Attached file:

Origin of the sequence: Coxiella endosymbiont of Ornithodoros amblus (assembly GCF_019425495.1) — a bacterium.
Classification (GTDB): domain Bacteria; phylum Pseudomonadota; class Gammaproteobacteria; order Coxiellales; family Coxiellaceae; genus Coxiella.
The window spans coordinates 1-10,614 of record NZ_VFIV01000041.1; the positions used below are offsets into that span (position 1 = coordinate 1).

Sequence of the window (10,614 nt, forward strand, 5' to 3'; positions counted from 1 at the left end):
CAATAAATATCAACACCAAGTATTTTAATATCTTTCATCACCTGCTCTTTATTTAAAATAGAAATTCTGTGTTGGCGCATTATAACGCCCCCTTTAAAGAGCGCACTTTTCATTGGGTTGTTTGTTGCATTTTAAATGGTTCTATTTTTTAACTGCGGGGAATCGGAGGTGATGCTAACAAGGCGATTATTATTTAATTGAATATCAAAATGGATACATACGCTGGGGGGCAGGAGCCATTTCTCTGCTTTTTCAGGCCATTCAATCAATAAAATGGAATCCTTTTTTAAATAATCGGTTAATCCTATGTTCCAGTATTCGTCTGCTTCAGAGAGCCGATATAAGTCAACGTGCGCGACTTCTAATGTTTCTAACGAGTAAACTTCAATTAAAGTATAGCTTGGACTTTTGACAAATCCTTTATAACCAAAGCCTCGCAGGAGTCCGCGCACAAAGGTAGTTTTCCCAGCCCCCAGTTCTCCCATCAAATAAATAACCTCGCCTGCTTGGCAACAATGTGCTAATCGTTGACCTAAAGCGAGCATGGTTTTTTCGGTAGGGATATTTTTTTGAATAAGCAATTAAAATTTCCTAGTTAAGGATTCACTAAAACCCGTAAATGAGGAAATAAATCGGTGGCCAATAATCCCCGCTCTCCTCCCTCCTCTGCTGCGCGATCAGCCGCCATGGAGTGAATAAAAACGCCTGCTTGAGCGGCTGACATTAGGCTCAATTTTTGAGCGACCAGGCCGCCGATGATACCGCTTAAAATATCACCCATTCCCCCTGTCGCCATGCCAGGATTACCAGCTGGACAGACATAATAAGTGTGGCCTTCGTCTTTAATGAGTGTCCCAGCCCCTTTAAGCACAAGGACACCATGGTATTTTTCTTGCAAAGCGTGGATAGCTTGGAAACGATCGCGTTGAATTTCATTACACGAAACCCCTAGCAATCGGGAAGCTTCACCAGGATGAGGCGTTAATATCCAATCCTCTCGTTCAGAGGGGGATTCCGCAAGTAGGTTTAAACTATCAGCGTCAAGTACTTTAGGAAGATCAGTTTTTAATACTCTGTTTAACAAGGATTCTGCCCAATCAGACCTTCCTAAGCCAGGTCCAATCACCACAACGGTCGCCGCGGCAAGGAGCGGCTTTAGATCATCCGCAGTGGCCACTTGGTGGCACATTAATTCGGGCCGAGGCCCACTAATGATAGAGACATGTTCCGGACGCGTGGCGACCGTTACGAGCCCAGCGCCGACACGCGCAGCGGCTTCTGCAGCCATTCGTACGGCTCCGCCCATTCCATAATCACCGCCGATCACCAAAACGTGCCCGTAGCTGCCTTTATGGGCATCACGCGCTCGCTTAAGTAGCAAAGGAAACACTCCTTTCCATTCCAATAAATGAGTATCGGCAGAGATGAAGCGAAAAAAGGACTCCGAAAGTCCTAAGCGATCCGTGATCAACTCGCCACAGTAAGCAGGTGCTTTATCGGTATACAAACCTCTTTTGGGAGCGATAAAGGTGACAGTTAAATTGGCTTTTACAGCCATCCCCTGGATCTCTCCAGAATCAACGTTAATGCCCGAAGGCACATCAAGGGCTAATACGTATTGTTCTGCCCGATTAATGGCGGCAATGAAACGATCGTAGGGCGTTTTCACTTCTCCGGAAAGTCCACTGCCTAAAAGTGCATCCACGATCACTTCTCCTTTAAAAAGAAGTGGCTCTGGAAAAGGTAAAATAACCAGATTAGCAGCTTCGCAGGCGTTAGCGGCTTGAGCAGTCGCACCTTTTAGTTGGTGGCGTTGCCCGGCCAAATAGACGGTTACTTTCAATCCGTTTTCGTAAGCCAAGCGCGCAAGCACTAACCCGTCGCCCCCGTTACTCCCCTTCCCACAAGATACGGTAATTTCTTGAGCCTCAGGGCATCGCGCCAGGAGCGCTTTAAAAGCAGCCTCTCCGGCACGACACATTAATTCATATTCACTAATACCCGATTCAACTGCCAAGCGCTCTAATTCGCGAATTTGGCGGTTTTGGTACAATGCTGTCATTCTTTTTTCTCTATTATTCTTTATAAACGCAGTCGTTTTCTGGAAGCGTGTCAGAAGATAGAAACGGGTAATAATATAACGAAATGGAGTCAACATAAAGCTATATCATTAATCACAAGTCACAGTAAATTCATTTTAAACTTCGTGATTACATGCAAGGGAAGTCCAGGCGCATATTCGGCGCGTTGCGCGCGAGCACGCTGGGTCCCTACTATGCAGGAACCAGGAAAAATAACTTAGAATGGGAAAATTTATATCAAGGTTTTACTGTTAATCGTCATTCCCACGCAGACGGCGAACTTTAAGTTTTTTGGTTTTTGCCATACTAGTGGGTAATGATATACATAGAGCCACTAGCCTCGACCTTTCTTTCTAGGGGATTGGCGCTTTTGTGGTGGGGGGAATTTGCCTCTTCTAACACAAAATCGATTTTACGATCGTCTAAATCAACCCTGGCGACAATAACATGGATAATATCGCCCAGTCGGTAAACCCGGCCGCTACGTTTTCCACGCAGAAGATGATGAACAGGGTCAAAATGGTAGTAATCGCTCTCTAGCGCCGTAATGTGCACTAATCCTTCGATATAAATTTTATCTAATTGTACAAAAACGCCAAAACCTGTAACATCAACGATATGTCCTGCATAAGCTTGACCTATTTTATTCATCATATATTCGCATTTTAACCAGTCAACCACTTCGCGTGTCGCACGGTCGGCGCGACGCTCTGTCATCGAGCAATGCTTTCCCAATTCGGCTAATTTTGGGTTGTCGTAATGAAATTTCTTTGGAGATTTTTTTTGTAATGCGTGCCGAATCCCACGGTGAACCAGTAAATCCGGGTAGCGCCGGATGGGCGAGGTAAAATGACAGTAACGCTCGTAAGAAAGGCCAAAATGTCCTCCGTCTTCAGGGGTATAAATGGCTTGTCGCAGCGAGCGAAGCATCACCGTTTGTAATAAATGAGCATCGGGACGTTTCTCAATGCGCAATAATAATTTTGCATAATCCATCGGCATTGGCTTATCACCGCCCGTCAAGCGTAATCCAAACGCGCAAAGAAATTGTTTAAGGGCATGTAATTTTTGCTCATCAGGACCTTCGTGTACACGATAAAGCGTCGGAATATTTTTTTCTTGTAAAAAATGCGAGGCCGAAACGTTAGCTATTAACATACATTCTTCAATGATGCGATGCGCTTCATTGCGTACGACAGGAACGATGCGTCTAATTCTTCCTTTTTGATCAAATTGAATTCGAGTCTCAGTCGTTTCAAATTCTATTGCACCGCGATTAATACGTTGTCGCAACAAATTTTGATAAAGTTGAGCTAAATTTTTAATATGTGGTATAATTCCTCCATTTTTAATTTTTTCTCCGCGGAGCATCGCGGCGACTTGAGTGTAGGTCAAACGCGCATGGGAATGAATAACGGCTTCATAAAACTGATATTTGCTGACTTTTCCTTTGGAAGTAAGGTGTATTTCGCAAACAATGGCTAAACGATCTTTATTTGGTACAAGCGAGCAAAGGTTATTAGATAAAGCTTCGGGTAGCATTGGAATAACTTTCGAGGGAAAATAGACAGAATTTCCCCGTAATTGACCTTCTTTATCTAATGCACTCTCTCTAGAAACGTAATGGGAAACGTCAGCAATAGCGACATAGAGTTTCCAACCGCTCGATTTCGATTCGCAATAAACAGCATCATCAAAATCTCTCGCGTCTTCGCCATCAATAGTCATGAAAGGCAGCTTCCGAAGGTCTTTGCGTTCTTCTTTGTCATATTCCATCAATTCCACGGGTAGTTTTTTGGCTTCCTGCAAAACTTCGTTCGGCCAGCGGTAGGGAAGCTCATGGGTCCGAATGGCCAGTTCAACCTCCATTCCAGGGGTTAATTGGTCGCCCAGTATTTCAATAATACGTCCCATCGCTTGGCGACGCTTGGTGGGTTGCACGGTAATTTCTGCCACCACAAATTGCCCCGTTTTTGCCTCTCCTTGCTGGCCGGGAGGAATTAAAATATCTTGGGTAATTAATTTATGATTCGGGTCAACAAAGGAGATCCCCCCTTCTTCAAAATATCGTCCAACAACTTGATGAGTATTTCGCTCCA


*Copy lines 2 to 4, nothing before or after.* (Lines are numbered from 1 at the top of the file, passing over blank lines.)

Classification (GTDB): domain Bacteria; phylum Pseudomonadota; class Gammaproteobacteria; order Coxiellales; family Coxiellaceae; genus Coxiella.
The window spans coordinates 1-10,614 of record NZ_VFIV01000041.1; the positions used below are offsets into that span (position 1 = coordinate 1).

Sequence of the window (10,614 nt, forward strand, 5' to 3'; positions counted from 1 at the left end):